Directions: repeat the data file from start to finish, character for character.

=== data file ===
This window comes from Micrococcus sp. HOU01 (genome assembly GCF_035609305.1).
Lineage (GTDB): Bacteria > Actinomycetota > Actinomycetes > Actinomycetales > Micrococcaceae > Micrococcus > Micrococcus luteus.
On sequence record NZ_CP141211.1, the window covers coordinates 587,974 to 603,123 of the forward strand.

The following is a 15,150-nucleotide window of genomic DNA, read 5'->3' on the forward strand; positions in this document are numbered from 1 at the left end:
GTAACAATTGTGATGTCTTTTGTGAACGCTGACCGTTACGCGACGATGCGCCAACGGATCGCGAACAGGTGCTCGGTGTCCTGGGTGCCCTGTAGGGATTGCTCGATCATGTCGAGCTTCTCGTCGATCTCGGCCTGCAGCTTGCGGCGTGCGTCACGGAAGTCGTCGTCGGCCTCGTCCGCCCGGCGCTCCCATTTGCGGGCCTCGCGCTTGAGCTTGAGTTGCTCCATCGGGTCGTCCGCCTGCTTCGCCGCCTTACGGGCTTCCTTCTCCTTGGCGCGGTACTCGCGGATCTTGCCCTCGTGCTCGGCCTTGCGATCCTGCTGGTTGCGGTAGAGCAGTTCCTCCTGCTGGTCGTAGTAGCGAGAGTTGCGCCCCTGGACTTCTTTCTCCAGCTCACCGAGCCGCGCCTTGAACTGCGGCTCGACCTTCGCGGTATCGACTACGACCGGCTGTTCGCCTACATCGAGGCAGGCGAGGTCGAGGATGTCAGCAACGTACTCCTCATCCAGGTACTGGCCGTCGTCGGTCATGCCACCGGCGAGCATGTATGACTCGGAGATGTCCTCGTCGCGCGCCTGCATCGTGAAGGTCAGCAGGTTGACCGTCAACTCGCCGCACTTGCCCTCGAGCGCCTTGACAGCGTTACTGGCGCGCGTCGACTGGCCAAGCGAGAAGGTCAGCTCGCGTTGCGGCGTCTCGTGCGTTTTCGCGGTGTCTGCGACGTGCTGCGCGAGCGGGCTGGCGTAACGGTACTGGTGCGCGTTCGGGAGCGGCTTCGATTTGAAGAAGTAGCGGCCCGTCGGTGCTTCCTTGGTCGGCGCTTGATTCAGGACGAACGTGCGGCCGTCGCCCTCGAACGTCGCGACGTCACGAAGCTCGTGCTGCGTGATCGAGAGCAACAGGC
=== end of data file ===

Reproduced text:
This window comes from Micrococcus sp. HOU01 (genome assembly GCF_035609305.1).
Lineage (GTDB): Bacteria > Actinomycetota > Actinomycetes > Actinomycetales > Micrococcaceae > Micrococcus > Micrococcus luteus.
On sequence record NZ_CP141211.1, the window covers coordinates 587,974 to 603,123 of the forward strand.

The following is a 15,150-nucleotide window of genomic DNA, read 5'->3' on the forward strand; positions in this document are numbered from 1 at the left end:
GTAACAATTGTGATGTCTTTTGTGAACGCTGACCGTTACGCGACGATGCGCCAACGGATCGCGAACAGGTGCTCGGTGTCCTGGGTGCCCTGTAGGGATTGCTCGATCATGTCGAGCTTCTCGTCGATCTCGGCCTGCAGCTTGCGGCGTGCGTCACGGAAGTCGTCGTCGGCCTCGTCCGCCCGGCGCTCCCATTTGCGGGCCTCGCGCTTGAGCTTGAGTTGCTCCATCGGGTCGTCCGCCTGCTTCGCCGCCTTACGGGCTTCCTTCTCCTTGGCGCGGTACTCGCGGATCTTGCCCTCGTGCTCGGCCTTGCGATCCTGCTGGTTGCGGTAGAGCAGTTCCTCCTGCTGGTCGTAGTAGCGAGAGTTGCGCCCCTGGACTTCTTTCTCCAGCTCACCGAGCCGCGCCTTGAACTGCGGCTCGACCTTCGCGGTATCGACTACGACCGGCTGTTCGCCTACATCGAGGCAGGCGAGGTCGAGGATGTCAGCAACGTACTCCTCATCCAGGTACTGGCCGTCGTCGGTCATGCCACCGGCGAGCATGTATGACTCGGAGATGTCCTCGTCGCGCGCCTGCATCGTGAAGGTCAGCAGGTTGACCGTCAACTCGCCGCACTTGCCCTCGAGCGCCTTGACAGCGTTACTGGCGCGCGTCGACTGGCCAAGCGAGAAGGTCAGCTCGCGTTGCGGCGTCTCGTGCGTTTTCGCGGTGTCTGCGACGTGCTGCGCGAGCGGGCTGGCGTAACGGTACTGGTGCGCGTTCGGGAGCGGCTTCGATTTGAAGAAGTAGCGGCCCGTCGGTGCTTCCTTGGTCGGCGCTTGATTCAGGACGAACGTGCGGCCGTCGCCCTCGAACGTCGCGACGTCACGAAGCTCGTGCTGCGTGATCGAGAGCAACAGGC